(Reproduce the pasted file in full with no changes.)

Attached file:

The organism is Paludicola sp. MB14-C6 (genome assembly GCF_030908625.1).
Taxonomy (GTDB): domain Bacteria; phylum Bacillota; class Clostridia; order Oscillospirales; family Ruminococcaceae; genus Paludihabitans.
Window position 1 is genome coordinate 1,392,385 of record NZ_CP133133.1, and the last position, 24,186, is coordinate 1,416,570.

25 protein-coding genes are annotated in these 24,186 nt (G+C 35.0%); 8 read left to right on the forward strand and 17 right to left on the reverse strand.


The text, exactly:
The organism is Paludicola sp. MB14-C6 (genome assembly GCF_030908625.1).
Taxonomy (GTDB): domain Bacteria; phylum Bacillota; class Clostridia; order Oscillospirales; family Ruminococcaceae; genus Paludihabitans.
Window position 1 is genome coordinate 1,392,385 of record NZ_CP133133.1, and the last position, 24,186, is coordinate 1,416,570.

25 protein-coding genes are annotated in these 24,186 nt (G+C 35.0%); 8 read left to right on the forward strand and 17 right to left on the reverse strand.